I also feel sympathy for her because the media has put her personal life on display—largely, it seems, for the purpose of stirring the pot. She’s on her fourth husband and there’s a bit of paternity scandal, and that’s caused people to cry, “Hypocrite!” Except she didn’t decide to follow Christ until 2011, long after all that was going on, so that’s not fair.

Also not fair—or legal: Denying a marriage license to a same-sex couple.

I’m not pro-Kim Davis. But I’m not anti-Kim Davis, either. It’s messy. Maybe that’s wishy-washy of me, but that’s what happens when you throw human beings in the mix; I have a terrible time trying to be either fully for or fully against people. (Even Trump. God help me.)

“Do I contradict myself? Very well then I contradict myself. I am large, I contain multitudes.”

No Tent Big Enough

“Change happens when the pain of staying the same becomes greater than the pain of changing.”

The week before Easter, I received a text on our church’s Google Voice line:

“Hi. I am looking for a church to attend. We are a same sex family.”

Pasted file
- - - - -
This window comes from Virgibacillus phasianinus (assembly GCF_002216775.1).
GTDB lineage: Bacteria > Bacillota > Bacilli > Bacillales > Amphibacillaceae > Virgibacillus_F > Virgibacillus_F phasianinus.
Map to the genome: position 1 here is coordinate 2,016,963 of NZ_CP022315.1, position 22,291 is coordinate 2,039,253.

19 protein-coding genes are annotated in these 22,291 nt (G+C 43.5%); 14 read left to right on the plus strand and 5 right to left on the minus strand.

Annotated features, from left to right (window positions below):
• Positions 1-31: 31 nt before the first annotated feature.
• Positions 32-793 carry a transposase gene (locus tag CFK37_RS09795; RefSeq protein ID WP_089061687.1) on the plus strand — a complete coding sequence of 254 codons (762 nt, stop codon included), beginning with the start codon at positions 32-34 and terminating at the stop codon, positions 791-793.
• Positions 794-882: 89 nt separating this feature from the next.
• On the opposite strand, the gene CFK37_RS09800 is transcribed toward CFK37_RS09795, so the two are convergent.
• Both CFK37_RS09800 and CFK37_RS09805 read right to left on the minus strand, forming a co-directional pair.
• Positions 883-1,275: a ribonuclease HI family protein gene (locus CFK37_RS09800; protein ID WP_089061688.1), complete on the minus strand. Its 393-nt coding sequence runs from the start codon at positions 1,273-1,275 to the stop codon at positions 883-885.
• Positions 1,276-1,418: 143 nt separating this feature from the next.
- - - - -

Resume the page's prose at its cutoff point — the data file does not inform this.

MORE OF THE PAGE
This wasn’t the first time I’d received a text like that, and I had the same response both times: absolute paralysis. I wanted to reply, “No worries. You’re welcome at our church” or, “We’d be honored to have you as our guests,” or even, “We’re a safe place.” But I couldn’t, because while those statements are true to a certain extent, they’re true… to a certain extent. I couldn’t figure out how to approach the text honestly without sounding horribly judgmental:

“We’d love to have you as our guests! But you should know a few things before you visit. You’ll never be able to hold a leadership position, you won’t be permitted to become an actual member, and our church’s doctrine would say your relationship is ‘incompatible with Christian teaching.’ But, you’re welcome at our church.”